4 Implementation of MLTLSAT
We first show how to reduce MLTLSAT to the wellexplored Open image in new window and LTLSAT. Then we introduce two new satisfiabilitychecking strategies based on the inherent properties of MLTL formulas, which are able to leverage the stateofart modelchecking and SMTsolving techniques.
4.1 MLTLSAT via Logic Translation
For a formula \(\varphi \) from one logic, and \(\psi \) from another logic, we say \(\varphi \) and \(\psi \) are equisatisfiable when \(\varphi \) is satisfiable under its semantics iff \(\psi \) is satisfiable under its semantics. Based on Lemma 1 and Theorem 1, we have the following corollary,
Corollary 1
(MLTLSAT to Open image in new window ). MLTLSAT can be reduced to Open image in new window with an exponential blowup.
From Corollary 1, MLTLSAT is reducible to Open image in new window , enabling use of the offtheshelf Open image in new window satisfiability solvers, cf. aaltaf [23]. It is also straightforward to consider MLTLSAT via LTLSAT; LTLSAT has been studied for more than a decade, and there many offtheshelf LTL solvers are available, cf. [24, 38, 40].
Theorem 3
(MLTL to LTL). For an MLTL formula \(\varphi \), there is an LTL formula \(\theta \) such that \(\varphi \) and \(\theta \) are equisatisfiable, and the size of \(\theta \) is in \(O(K\cdot cl(\varphi ))\), where K is the maximal integer in \(\varphi \).
Proof
Lemma 1 provides a translation from the MLTL formula \(\varphi \) to the equivalent Open image in new window formula \(\varphi '\), with a blowup of \(O(K\cdot cl(\varphi ))\). As shown in Sect. 2, there is a linear translation from the Open image in new window formula \(\varphi '\) to its equisatisfiable LTL formula \(\theta \) [14]. Therefore, the blowup from \(\varphi \) to \(\theta \) is in \(O(K\cdot cl(\varphi ))\). \(\square \)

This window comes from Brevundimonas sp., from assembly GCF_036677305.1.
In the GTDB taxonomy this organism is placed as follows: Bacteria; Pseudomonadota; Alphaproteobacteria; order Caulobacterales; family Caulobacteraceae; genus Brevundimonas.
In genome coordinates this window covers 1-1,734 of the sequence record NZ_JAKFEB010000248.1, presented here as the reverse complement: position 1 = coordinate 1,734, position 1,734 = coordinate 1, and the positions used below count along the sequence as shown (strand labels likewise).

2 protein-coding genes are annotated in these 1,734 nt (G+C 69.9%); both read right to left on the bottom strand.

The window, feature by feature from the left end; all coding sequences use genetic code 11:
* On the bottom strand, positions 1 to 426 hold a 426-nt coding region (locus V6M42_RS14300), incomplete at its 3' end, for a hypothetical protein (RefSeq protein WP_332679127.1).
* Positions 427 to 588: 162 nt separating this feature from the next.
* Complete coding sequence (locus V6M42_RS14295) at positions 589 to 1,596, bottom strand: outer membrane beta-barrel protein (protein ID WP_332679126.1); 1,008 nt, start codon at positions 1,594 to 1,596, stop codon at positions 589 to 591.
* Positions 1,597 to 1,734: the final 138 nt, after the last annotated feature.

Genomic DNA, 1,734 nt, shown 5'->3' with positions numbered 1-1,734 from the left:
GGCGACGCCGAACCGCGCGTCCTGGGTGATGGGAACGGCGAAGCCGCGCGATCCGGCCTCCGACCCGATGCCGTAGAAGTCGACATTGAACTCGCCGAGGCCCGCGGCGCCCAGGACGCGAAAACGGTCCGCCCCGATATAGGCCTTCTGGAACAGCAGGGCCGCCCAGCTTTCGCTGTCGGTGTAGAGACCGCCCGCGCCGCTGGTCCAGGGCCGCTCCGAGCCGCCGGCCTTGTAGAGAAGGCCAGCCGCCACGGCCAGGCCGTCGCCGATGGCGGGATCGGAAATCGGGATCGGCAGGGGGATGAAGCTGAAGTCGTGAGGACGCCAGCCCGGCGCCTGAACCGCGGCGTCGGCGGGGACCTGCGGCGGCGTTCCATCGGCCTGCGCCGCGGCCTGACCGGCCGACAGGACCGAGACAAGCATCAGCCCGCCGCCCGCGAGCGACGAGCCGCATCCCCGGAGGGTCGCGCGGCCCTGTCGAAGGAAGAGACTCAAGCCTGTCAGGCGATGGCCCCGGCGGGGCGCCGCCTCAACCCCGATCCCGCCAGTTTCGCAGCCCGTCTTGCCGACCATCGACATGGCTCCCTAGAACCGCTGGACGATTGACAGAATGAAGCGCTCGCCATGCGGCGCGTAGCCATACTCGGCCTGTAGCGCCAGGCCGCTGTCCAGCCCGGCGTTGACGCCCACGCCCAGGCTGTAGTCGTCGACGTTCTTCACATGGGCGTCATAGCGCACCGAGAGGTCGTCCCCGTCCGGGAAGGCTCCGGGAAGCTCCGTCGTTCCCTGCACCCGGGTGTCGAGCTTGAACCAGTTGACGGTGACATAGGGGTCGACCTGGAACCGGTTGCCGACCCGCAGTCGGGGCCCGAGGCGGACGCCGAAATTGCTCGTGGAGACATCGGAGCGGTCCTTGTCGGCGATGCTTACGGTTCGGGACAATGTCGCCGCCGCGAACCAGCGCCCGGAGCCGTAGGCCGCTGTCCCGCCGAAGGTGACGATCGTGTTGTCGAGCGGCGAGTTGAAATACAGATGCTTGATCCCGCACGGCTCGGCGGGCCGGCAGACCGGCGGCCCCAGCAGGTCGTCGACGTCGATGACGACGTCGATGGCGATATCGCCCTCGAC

Corollary 2
(MLTLSAT to LTLSAT). MLTLSAT can be reduced to LTLSAT with an exponential blowup.
Since MLTLSAT is reducible to LTLSAT, MLTLSAT can also benefit from the power of LTL satisfiability solvers. Moreover, the reduction from MLTLSAT to LTLSAT enables leveraging modern modelchecking techniques to solve the MLTLSAT problem, due to the fact that LTLSAT has been shown to be reducible to model checking with a linear blowup [38, 39].
Corollary 3
(MLTLSAT to Open image in new window MLTLSAT can be reduced to LTL model checking with an exponential blowup.
In our implementation, we choose the model checker nuXmv [12] for LTL satisfiability checking, as it allows an LTL formula to be directly input as the temporal specification together with a universal model as described in [38, 39].
4.2 Model Generation
Using the LTL formula as the temporal specification in nuXmv has been shown, however, to not be the most efficient way to use model checking for satisfiability checking [40]. Consider the MLTL formula \(\Diamond _{[0,10]}a \wedge \Diamond _{[1,11]}a\). The translated Open image in new window formula is \(f(\Diamond _{[0,10]}a) \wedge \mathcal {X}(f(\Diamond _{[0,10]}a))\), where \(f(\Diamond _{[0,10]}a)\) has to be constructed twice. To avoid such redundant construction, we follow [40] and encode directly the input MLTL formula as an SMV model (the input model of nuXmv) rather than treating the LTL formula, which is obtained from the input MLTL formula, as a specification.
An SMV [27] model consists of a Boolean transition system \(Sys=(V, I, T)\), where V is a set of Boolean variables, I is a Boolean formula representing the initial states of Sys, and T is the Boolean transition formula. Moreover, a specification to be verified against the system is also contained in the SMV model (here we focus on the LTL specification). Given the input MLTL formula \(\varphi \), we construct the corresponding SMV model \(M_{\varphi }\) as follows.

Introduce a Boolean variable for each atom in \(\varphi \) as well as for “Tail” (new variable identifying the end of a finite trace).

Introduce a Boolean variable \(\mathcal {X}\_\psi \) for each \(\mathcal {U}\) formula \(\psi \) in \(cl^*(\varphi )\), which represents the intermediate temporal formula \(\mathcal {X}\psi \).

Introduce a temporary Boolean variable^{2} \(T\_\psi \) for each \(\mathcal {U}\) formula in \(cl^*(\varphi )\).

A Boolean formula \(e(\psi )\) is used to represent the formula \(\psi \) in \(cl^*(\varphi )\) in the SMV model, which is defined recursively as follows.
 1.
\(e(\psi ) = \psi \), if \(\psi \) is an Boolean atom;
 2.
\(e (\psi ) = \lnot e (\psi _1)\), if \(\psi =\lnot \psi _1\);